The Why in the Road

By Diane Kukich


The Why in the Road“I’ve never run a marathon, and I don’t plan to ever run one.”

I’ve said that over and over again since I started running 17 years ago. Then, all of a sudden, a few months ago, I knew I had changed my mind.

The day before Halloween (trick or treat?) I told my husband, my daughter, and my running friend Kathy Nguyen, founder of WeRunWithYou, that I was going to run a marathon. Until that moment, the marathon had never lured me in, even though temptation was everywhere.

It’s easy to get seduced by the increasingly fancy race bling offered at marathons.

It’s easy to feel like you’re not “a real runner” if you haven’t completed at least one marathon.

It’s easy to get pulled in when all your running friends are posting their marathon training plans or their efforts to qualify for Boston on social media.

But none of those enticements was behind my eventual decision to sign up for a marathon.
In the end, it was the recognition that I was running out of time to change my mind.

In that moment when I finally said “yes” to the marathon, it was because I suddenly realized that I didn’t want to leave anything on the table—I didn’t want to be 85 and have any regrets about my running career. I wanted to be able to say, “I am a marathoner.”

As I write this post for WeRunWithYou, I’m less than a month from my 67th birthday. And by the time I run the 2019 Philadelphia Marathon at the end of November, I’ll be two months shy of 68 years old. It’s now or never for my first—and possibly only—marathon.

Triathlete Meredith Atwood, who blogs as swimbikemom, talks about goals and the importance of choosing the right ones. When we fail to make progress toward our goals, she says, it may be because we’re choosing the wrong ones.
Our goals, according to Atwood, have to be backed up with “a big enough WHY.”

Cool finisher medals and race bling like tech shirts, jackets, hats, and water bottles are fun, but they’re not a big enough “why” for running a marathon. They’re the tangible evidence of an accomplishment, not a “why” for doing something.

And as Atwood points out, we “fizzle and sizzle” when we think we should do something like an Ironman because we’re not meeting someone else’s expectations or because our friends are doing it. She also says that goals are directly related to timing: A goal can be wrong just because the timing is wrong.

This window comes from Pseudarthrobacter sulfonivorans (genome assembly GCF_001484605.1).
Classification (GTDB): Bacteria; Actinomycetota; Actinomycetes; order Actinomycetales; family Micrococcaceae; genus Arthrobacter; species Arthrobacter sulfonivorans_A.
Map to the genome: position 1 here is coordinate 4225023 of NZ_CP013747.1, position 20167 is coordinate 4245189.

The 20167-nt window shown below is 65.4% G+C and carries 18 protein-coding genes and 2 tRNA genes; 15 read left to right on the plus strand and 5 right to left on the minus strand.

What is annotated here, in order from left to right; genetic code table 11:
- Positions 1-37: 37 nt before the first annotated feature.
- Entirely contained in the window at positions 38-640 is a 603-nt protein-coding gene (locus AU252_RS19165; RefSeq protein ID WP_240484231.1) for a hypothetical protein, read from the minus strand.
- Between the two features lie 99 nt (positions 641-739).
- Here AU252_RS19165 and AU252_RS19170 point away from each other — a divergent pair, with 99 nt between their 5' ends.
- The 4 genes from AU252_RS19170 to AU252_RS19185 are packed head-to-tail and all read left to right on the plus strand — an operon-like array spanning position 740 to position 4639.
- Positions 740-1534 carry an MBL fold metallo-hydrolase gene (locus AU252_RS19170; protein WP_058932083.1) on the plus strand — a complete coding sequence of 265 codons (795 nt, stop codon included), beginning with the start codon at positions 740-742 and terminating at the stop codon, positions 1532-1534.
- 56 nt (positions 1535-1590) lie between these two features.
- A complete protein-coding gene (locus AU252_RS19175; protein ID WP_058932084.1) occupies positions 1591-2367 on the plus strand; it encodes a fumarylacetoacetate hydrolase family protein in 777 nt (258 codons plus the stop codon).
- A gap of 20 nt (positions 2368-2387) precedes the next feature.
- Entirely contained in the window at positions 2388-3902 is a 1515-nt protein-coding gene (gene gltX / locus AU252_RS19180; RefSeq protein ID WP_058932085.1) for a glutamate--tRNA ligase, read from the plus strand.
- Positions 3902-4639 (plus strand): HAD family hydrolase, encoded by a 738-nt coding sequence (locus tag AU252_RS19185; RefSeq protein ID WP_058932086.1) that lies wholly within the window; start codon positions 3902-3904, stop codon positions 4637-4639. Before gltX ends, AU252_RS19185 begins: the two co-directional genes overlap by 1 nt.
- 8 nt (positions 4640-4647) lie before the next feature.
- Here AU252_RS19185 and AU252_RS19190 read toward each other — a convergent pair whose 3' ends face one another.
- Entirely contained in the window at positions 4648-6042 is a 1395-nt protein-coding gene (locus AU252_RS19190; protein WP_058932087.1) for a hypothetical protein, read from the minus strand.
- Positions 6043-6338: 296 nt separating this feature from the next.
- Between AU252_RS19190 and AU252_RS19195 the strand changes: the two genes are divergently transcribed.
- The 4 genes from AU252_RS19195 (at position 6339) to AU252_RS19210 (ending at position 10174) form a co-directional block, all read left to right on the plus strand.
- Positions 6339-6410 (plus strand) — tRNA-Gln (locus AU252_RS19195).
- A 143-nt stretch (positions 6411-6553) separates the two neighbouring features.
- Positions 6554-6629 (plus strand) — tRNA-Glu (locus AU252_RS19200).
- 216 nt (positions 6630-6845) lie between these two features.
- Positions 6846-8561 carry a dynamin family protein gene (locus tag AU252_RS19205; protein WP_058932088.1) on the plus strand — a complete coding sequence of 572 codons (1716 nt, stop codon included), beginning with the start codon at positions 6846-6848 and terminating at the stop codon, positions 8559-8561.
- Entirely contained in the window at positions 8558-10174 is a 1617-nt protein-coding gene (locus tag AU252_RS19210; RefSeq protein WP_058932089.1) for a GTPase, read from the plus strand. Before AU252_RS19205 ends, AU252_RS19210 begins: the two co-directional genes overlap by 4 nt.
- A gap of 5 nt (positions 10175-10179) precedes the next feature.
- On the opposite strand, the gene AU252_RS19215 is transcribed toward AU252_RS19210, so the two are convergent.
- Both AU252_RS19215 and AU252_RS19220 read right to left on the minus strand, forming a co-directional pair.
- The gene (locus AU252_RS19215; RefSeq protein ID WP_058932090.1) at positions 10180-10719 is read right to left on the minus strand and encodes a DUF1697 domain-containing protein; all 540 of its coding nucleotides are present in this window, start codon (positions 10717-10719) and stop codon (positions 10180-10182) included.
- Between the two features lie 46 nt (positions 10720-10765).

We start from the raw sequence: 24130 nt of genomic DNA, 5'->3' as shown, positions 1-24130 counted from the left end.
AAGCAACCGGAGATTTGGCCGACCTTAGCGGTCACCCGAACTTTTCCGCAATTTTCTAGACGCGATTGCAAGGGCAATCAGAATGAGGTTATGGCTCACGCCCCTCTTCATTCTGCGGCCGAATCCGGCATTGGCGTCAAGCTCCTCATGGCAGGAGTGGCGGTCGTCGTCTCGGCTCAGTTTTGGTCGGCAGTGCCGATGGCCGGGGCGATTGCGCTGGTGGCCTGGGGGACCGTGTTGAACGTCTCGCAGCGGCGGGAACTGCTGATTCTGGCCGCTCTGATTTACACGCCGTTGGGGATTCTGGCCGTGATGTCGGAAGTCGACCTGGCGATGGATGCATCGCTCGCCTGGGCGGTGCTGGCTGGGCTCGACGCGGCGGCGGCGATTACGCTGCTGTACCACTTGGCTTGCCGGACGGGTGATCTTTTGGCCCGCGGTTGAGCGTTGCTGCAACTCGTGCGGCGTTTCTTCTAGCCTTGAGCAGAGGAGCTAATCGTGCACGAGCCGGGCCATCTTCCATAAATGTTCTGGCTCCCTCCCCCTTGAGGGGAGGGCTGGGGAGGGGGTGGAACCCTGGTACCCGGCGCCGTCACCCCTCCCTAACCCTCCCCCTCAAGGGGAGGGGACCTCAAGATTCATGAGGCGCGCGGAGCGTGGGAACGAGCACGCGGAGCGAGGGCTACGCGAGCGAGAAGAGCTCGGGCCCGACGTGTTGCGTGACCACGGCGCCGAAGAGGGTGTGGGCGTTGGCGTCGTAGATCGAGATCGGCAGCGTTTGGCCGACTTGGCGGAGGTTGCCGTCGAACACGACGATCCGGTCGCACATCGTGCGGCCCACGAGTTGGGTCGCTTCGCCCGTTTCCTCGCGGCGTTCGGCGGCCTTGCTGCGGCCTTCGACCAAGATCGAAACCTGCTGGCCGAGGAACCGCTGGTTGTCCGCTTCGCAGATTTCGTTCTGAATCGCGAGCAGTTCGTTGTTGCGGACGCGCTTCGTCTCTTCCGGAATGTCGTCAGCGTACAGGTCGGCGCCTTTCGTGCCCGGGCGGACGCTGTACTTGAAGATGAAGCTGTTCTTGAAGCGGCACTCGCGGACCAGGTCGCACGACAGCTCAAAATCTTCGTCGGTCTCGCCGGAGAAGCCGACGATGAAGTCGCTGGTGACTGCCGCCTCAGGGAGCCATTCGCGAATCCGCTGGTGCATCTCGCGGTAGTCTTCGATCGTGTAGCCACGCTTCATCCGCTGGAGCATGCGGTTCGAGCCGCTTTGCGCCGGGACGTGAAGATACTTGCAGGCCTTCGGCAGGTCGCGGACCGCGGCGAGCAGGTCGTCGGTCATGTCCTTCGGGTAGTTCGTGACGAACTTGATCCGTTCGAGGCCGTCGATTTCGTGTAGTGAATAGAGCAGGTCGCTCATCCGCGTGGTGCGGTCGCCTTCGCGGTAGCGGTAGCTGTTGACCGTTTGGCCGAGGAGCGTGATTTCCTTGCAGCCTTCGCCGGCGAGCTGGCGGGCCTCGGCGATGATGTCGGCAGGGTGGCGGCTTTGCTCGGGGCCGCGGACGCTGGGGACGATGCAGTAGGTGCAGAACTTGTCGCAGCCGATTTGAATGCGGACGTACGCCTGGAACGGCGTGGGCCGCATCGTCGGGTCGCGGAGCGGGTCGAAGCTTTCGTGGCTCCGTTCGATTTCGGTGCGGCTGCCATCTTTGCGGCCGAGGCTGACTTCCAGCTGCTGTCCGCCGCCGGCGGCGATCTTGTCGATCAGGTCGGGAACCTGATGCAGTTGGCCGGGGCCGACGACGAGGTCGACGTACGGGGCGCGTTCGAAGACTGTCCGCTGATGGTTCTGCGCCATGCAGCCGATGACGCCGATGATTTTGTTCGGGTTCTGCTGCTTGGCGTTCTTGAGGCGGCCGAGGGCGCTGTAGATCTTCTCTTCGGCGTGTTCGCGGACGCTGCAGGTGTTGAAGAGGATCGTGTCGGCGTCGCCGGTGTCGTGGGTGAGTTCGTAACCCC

And in that regard, I think the timing for me to run a marathon is right—although it almost wasn’t.

When I originally decided to do a 26.2 back in October, I signed up for the Yuengling Shamrock Marathon in Virginia Beach, which was an ill-thought-out impulse rather than a measured decision. Anyone who knows me at all knows that I HATE winter—and most of the training for a spring marathon is in cold, icy, snowy weather for those of us who live in the Northeast. But a minor injury stopped my running in its tracks at a crucial point in my training, making it unrealistic for me to plan on doing Shamrock, so I was able to make a timing correction. I signed up for Philly, which means I’ll be training from the end of summer through fall.

Although I lost my $100 entry fee, everything worked out for the best—in addition to better training weather, I’ll be doing the race with friends, including Kathy Nguyen, and the venue is close enough to home that my family and non-running friends can come out to cheer me on.

So the timing now seems right, and, even more importantly, my WHY is definitely big enough.

Diane Kukich

Diane Kukich

Diane is a retired science writer. She holds a senior fitness training certificate from the University of Delaware and a Level 2 Running Coach certification from Road Runners Club of America. She started running in her late 40s and has won hundreds of first and second place age-group awards in local, regional, and national races at distances from the mile to the half marathon. She swims, runs, or bikes every day and strength trains twice a week. Diane lives in Newark, Delaware, with her husband, Doug, her yellow Lab Jodie, and her orange tabby Pax.

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